Web Scraping multiple pages within the same URL where rvest doesn't work


I want to scrape https://understat.com/league/La_liga/2018 where it has multiple pages within the same page (the players table). rvest obviously fails over there but I want to check if anyone has any ideas on how to go about scraping this via R.

I am not an expert in web technologies so not really sure what to classify this page under.


Am I correct in understanding that the pagination is giving you problems? The page in its default state only gives you the first page, and the buttons dynamically repopulate the table. I think you probably have two options:

  1. rvest has some functions that allow you to "Navigate around a website as if you're in a browser," though I haven't used them before. If you have a look at the documentation for html_session() in the rvest reference, you can see how they work. It's possible you can use this to click the pagination buttons.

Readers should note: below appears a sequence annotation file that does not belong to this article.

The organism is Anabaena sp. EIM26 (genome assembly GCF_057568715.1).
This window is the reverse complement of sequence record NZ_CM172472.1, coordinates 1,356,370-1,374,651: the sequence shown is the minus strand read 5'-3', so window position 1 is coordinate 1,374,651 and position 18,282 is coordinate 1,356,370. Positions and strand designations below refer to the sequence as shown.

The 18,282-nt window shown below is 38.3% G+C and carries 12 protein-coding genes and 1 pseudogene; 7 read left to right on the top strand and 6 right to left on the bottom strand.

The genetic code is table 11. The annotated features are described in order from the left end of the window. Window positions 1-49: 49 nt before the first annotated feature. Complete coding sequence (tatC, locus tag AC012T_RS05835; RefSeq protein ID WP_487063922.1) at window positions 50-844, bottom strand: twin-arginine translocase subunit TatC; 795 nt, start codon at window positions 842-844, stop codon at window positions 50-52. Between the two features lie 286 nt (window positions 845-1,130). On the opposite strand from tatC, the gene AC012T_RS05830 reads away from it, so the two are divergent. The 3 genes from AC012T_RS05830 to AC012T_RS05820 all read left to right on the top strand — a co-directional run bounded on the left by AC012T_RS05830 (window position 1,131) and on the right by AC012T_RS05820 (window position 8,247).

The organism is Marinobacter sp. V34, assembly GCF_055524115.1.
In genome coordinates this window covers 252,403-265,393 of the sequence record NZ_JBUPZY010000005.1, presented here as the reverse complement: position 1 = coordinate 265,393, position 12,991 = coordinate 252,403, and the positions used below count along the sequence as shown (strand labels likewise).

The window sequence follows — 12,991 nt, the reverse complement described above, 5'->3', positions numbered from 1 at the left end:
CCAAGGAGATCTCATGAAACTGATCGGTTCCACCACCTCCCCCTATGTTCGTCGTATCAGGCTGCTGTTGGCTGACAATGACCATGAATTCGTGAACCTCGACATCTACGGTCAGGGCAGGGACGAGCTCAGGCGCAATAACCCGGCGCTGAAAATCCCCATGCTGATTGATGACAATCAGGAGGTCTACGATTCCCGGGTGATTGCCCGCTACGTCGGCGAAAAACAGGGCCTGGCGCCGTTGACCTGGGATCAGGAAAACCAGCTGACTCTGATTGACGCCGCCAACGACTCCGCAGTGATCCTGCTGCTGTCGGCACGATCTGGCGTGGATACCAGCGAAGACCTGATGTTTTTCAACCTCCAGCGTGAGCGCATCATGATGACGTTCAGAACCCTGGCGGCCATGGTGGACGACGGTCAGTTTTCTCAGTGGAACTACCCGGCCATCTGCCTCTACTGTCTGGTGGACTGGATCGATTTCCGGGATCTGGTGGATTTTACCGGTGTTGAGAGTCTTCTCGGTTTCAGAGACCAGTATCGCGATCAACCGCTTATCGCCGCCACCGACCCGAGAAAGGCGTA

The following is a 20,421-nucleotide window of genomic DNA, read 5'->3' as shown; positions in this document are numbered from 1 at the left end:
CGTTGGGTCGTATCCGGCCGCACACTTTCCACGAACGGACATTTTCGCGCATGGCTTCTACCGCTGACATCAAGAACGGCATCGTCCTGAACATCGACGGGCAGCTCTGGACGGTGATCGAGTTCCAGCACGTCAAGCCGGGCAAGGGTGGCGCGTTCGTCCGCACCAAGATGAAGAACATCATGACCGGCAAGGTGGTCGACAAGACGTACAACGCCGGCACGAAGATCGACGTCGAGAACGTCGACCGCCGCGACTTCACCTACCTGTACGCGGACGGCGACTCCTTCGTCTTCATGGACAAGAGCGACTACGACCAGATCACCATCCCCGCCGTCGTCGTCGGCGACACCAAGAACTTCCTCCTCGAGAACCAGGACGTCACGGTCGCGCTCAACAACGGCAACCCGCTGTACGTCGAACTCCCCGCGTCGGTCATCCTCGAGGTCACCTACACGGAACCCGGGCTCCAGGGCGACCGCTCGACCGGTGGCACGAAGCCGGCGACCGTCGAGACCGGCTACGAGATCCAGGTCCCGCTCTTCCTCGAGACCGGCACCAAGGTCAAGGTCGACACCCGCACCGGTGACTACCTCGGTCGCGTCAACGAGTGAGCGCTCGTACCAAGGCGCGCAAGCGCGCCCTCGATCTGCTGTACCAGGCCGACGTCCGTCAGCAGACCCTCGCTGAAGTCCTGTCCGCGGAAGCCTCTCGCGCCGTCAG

2. Inspecting the page source, it looks like the tables are each accompanied by a <script> tag that loads the entire table's data in as a JavaScript variable using JSON.parse(). For some reason, it looks like the argument of JSON.parse() is a literal string—I'm not sure if it's there on page load, or if some sort of request afterward populates it (and I don't know why you'd do that either). But either way, it looks like a neat, structured way to get to the data! If you can get to the <script> tag with rvest and it's populated, you can strip out the function call and parse that string yourself :slight_smile:

I hope those ideas help!

EDIT: someone with a stronger webdev background might be able to explain this better, but as far as I can see, no other external script is inserting that player data. I'm not familiar with jTable, but I wonder if they have some page build process that spits out JSON and drops it into the <script> tag for the plugin to process.

But either way, if that is the case, then using rvest to grab the contents of the <script> tag and processing the string literal yourself is probably the best way forward :smiley: I recommend using jsonlite to do that: it can often boil JSON straight down to a data frame!